In partnership with SMEs, SATC aims to identify and characterise suitable native cricket species as a source of alternative proteins in aquaculture feed. The project will explore the nutritional effects and process feasibility of utilising food waste such as fish processing waste, soybean waste etc. as cricket feed and the incorporation of simple, semi-automation efforts that will increase efficiency (enabling upscaling) while keeping production costs low.

In addition, SATC is working on a project collaborating with companies to evaluate feed formulation containing black soldier flies (BSF) for L. vannamei (white leg shrimp) by small scale trials.

BSF is considered a promising alternative protein source to develop aquatic feed due to the high protein content in BSF.  Using BSF in the aquatic feed as the partial replacement of fish meal reduces the huge cost of aquaculture operation incurred by fish meal-based feed. It addresses the global concerns generated from the limitations of wild catch and the depletion of other fish species globally.


To date, BSF technology has only been limited to use of industrial-grade food waste such as Okara, coffee spent or brewery waste due to concerns of toxin bioaccumulation in food waste, traceability and safety. But with an automated pneumatic waste conveyance system, it will be secured and traceable.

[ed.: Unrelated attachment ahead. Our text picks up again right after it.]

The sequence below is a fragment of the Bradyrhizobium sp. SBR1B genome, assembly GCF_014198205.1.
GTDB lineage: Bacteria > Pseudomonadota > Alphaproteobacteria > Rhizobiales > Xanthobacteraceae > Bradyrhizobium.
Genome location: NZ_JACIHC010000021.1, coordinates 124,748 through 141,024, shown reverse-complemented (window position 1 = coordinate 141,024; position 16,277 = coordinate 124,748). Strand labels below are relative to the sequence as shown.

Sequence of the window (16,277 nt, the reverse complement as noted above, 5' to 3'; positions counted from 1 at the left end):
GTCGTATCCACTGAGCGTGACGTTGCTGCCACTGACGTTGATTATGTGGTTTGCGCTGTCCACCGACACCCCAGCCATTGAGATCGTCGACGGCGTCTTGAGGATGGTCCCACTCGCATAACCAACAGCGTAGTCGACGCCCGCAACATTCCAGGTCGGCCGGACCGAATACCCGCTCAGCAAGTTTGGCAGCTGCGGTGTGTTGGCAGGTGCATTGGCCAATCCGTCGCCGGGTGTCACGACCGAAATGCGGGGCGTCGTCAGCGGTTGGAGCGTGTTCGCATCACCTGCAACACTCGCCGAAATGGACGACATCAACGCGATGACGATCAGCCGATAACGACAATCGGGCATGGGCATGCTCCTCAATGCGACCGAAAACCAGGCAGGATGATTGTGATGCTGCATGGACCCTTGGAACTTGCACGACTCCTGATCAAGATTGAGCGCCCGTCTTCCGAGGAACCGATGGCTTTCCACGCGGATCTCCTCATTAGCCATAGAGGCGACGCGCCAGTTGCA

In this project, the RP team will develop BSF based feed formulated for L. vannamei and will conduct a grow out trial to optimises the most suitable BSF based feed for shrimp

In collaboration with NTU, SATC is trying out new methods to promote stable colonisation of probiotic strains in the gut of the test species (L. vannamei and L. calcarifer).  The high retention capacity of probiotics in the gut could promote growth performance and increase the survivability of aquaculture species in an environmentally sustainable way.

Partner us! 

Maintaining an excellent partnership with the industry, universities and research institutions is a prime focus for SATC. As one of the Conexus centres in RP, the SATC works closely with the government and the industry on research and development. Our collaborators include universities (NUS, NTU, TFI-JCUS), industries and organisations such as Singapore Food Agency, Resort World Sentosa and Wildlife Reserves Singapore.

In meeting the objective to deliver an internationally recognised and industry-relevant curriculum, our staff and students have been participating in national and international conferences/meetings, industry fairs, and actively seeking collaboration with the marine science and aquaculture community.

SATC publishes the results of our research endeavours via journals, patents, media reports, dissertations, talks and showcases at technical meetings. Discoveries and inventions with commercial potential are protected prior to public disclosure.

Interested in working with us? 

If you are keen to explore opportunities in Sustainable Aquaculture, please contact us